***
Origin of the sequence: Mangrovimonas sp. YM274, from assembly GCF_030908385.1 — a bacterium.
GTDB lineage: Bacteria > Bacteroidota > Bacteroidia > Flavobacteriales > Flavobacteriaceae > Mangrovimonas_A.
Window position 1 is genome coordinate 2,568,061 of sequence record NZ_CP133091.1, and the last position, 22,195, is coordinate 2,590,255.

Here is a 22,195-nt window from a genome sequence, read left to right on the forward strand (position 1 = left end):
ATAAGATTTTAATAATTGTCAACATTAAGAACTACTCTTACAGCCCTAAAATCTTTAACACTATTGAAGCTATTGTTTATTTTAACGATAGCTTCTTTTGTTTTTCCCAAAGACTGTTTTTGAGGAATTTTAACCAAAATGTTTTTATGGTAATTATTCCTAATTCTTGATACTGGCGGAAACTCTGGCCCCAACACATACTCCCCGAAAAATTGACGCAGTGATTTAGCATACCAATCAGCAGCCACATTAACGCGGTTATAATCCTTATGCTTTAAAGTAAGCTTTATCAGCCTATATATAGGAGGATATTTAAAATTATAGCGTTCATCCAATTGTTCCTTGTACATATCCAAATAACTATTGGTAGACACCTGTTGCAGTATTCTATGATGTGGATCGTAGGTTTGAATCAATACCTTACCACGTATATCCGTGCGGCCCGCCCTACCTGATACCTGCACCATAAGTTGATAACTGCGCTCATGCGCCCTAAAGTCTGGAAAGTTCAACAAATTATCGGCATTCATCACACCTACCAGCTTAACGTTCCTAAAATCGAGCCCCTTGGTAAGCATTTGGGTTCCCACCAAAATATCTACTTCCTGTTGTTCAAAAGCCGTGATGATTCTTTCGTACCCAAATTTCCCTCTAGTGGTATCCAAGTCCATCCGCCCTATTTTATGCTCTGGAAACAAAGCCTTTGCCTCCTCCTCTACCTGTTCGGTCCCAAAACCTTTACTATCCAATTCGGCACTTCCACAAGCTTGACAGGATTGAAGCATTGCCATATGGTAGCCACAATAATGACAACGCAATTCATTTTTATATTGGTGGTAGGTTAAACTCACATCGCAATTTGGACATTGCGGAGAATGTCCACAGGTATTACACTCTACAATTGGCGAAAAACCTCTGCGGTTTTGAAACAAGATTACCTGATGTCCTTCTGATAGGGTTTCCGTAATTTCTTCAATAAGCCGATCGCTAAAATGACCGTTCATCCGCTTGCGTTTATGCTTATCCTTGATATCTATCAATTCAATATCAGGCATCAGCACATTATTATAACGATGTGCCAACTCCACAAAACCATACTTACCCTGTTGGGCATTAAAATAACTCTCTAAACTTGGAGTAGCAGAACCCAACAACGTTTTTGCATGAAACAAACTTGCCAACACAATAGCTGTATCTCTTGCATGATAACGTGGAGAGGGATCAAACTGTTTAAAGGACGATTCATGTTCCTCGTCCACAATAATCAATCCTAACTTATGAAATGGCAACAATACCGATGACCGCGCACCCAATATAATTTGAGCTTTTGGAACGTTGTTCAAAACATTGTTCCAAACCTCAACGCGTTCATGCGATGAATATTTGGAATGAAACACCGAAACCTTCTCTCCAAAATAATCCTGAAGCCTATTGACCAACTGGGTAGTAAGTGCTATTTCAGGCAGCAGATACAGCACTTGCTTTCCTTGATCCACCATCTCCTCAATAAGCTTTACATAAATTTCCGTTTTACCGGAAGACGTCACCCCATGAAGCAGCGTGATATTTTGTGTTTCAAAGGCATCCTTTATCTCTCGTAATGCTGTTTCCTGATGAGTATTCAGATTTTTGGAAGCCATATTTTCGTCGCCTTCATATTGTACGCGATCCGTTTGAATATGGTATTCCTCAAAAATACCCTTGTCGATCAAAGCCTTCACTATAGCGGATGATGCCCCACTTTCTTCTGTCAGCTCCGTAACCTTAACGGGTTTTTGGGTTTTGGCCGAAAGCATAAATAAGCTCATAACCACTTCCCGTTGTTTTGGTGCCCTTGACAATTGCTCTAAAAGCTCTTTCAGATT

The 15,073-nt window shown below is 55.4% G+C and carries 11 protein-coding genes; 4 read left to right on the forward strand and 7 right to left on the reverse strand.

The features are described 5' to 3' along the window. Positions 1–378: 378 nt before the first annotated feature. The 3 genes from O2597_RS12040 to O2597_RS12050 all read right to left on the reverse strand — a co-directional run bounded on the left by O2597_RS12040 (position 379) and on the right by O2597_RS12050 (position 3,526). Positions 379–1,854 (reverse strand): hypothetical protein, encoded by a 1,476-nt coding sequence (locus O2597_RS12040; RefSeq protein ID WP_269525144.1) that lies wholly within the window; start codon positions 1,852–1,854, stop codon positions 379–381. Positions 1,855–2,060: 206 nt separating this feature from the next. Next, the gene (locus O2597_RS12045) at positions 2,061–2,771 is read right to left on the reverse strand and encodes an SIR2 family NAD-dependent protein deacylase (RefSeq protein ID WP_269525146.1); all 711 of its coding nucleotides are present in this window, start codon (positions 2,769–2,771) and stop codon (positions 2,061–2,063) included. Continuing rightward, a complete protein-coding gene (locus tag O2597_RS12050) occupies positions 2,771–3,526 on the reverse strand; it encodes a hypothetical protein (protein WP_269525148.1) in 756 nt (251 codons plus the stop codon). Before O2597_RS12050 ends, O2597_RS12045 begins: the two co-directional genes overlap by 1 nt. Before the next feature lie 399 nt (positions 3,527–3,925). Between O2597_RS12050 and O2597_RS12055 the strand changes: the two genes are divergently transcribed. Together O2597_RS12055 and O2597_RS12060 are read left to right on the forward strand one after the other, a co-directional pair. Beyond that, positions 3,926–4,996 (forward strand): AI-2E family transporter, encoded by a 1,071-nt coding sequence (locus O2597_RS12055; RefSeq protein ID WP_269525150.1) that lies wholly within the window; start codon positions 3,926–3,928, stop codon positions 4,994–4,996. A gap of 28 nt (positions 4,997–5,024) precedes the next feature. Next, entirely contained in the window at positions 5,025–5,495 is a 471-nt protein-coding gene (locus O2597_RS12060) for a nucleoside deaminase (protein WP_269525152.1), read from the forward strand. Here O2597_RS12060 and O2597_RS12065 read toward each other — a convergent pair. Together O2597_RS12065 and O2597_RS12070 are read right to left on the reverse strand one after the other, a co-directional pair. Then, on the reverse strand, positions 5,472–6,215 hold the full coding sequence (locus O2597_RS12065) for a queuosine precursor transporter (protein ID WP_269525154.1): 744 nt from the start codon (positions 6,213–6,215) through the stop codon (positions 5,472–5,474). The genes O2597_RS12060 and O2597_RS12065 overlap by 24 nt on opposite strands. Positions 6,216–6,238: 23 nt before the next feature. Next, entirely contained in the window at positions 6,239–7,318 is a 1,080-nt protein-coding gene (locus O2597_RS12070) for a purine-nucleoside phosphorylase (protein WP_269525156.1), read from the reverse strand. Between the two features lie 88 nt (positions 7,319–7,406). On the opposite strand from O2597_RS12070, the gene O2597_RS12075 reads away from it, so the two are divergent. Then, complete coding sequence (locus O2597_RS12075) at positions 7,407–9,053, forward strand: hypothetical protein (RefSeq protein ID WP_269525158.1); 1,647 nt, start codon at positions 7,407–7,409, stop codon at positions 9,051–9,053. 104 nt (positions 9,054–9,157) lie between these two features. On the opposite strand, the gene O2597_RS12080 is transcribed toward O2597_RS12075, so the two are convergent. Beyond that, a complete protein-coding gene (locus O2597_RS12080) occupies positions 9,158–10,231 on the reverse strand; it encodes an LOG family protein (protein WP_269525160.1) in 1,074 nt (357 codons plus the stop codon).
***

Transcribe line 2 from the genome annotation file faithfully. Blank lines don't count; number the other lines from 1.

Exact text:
GTDB lineage: Bacteria > Bacteroidota > Bacteroidia > Flavobacteriales > Flavobacteriaceae > Mangrovimonas_A.